One of the most gripping views from Victoria Peak in Hong Kong is the South China Sea, its green islands shimmering in the distance on a clear day. Another striking spectacle is the ceaseless transit of container ships spreading ‘Made in China’ to the rest of the world. One cannot help wonder whether what is in these containers – rubber sandals, plastic toys, enamel washbasins – will end up in a Marrakesh bazaar or a Croydon street market. Cheap products from the People’s Republic have been around for decades, but a new export is now extending China’s global influence: an army of migrants willing to set up businesses in the most unlikely places around the planet. Juan Pablo Cardenal and Heriberto Araújo spent two years travelling through twenty-five countries, capturing the voices of the ordinary people who are at the heart of China’s current expansion.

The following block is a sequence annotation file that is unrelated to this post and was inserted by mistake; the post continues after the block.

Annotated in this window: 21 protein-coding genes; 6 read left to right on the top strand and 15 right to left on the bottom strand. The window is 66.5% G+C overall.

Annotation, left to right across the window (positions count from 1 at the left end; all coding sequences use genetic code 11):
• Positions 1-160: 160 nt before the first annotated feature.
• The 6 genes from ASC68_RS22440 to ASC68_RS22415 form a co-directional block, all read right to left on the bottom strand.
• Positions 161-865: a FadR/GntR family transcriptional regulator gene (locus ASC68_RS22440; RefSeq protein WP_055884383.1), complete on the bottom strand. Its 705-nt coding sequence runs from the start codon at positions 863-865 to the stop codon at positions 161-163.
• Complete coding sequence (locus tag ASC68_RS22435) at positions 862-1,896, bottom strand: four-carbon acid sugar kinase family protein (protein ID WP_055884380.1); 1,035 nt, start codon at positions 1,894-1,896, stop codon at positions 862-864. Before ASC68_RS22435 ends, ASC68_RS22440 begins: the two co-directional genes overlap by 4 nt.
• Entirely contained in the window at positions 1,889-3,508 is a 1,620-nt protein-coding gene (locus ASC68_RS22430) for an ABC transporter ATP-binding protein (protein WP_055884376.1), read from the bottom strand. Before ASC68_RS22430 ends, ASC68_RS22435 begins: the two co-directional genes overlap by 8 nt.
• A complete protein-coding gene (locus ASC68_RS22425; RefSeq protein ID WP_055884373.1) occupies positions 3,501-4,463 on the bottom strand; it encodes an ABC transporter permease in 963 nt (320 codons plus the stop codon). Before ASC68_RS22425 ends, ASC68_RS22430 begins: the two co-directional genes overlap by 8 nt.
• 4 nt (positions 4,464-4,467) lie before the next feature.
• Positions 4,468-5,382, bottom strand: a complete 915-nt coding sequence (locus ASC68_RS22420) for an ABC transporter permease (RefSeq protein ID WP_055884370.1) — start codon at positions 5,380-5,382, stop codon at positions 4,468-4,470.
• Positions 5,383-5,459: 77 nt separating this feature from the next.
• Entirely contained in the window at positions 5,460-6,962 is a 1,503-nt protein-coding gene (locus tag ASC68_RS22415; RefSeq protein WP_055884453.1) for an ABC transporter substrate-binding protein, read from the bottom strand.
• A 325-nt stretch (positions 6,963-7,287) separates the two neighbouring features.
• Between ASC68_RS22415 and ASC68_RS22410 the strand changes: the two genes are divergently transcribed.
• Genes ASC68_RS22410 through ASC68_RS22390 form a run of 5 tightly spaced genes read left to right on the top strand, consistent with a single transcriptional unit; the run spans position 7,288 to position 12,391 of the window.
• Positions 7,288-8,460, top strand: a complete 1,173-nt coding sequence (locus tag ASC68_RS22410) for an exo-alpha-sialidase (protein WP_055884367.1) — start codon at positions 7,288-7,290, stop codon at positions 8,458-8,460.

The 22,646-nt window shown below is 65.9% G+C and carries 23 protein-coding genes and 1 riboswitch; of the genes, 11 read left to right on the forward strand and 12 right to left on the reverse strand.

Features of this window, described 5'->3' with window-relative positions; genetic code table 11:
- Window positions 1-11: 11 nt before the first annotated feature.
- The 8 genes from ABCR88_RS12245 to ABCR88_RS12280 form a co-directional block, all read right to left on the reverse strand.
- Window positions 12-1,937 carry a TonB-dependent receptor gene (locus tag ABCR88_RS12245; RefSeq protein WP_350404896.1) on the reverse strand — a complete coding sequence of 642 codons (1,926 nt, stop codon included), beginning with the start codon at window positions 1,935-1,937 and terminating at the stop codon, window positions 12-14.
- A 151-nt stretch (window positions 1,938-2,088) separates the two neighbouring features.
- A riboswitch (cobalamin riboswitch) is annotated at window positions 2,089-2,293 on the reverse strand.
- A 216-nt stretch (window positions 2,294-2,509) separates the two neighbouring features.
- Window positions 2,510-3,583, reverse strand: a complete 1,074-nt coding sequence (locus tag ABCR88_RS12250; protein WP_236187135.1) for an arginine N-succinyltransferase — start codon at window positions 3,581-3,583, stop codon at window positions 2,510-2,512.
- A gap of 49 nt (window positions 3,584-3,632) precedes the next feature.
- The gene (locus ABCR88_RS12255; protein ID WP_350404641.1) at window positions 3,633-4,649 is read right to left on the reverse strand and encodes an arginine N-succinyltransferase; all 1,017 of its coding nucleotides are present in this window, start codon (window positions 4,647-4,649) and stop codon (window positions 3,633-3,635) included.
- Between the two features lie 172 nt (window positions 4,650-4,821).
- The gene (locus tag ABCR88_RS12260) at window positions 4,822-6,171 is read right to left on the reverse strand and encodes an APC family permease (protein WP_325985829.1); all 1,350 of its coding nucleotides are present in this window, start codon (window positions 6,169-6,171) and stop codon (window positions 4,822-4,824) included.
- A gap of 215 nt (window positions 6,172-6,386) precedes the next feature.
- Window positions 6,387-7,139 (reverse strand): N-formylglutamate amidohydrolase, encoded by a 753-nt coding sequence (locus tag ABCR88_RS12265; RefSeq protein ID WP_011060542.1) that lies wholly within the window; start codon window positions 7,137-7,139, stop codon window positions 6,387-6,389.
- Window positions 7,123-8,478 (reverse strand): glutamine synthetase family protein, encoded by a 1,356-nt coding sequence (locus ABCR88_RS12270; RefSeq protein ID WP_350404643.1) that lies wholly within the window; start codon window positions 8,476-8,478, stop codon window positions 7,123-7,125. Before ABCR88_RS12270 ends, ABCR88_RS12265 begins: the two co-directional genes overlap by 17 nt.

In Egypt alone, it is estimated that 15,000 Chinese traders – possibly as many as 100,000 – make a living as door-to-door salesmen. Many do not speak a word of Arabic. In total some 750,000 traders from China officially live in Africa. They are emigrants determined to escape poverty at